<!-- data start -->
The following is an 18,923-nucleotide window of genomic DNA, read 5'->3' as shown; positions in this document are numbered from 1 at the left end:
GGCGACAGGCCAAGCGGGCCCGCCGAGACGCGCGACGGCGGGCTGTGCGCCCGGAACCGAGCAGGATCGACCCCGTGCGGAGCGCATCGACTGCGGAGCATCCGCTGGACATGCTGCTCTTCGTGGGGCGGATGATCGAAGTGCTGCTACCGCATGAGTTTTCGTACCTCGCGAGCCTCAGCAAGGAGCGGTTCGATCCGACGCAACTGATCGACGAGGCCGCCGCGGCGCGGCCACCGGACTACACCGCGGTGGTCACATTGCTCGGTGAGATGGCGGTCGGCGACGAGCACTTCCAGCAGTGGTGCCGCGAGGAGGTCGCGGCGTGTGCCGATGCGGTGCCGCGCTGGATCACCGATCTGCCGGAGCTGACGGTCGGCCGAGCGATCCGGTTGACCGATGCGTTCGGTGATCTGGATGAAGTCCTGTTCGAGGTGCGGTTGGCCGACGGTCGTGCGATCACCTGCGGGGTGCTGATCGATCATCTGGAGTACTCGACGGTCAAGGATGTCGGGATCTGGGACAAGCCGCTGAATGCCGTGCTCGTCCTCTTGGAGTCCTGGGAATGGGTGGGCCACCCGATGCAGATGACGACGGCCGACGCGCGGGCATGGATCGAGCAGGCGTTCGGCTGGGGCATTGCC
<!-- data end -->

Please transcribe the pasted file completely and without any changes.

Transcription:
The following is an 18,923-nucleotide window of genomic DNA, read 5'->3' as shown; positions in this document are numbered from 1 at the left end:
GGCGACAGGCCAAGCGGGCCCGCCGAGACGCGCGACGGCGGGCTGTGCGCCCGGAACCGAGCAGGATCGACCCCGTGCGGAGCGCATCGACTGCGGAGCATCCGCTGGACATGCTGCTCTTCGTGGGGCGGATGATCGAAGTGCTGCTACCGCATGAGTTTTCGTACCTCGCGAGCCTCAGCAAGGAGCGGTTCGATCCGACGCAACTGATCGACGAGGCCGCCGCGGCGCGGCCACCGGACTACACCGCGGTGGTCACATTGCTCGGTGAGATGGCGGTCGGCGACGAGCACTTCCAGCAGTGGTGCCGCGAGGAGGTCGCGGCGTGTGCCGATGCGGTGCCGCGCTGGATCACCGATCTGCCGGAGCTGACGGTCGGCCGAGCGATCCGGTTGACCGATGCGTTCGGTGATCTGGATGAAGTCCTGTTCGAGGTGCGGTTGGCCGACGGTCGTGCGATCACCTGCGGGGTGCTGATCGATCATCTGGAGTACTCGACGGTCAAGGATGTCGGGATCTGGGACAAGCCGCTGAATGCCGTGCTCGTCCTCTTGGAGTCCTGGGAATGGGTGGGCCACCCGATGCAGATGACGACGGCCGACGCGCGGGCATGGATCGAGCAGGCGTTCGGCTGGGGCATTGCC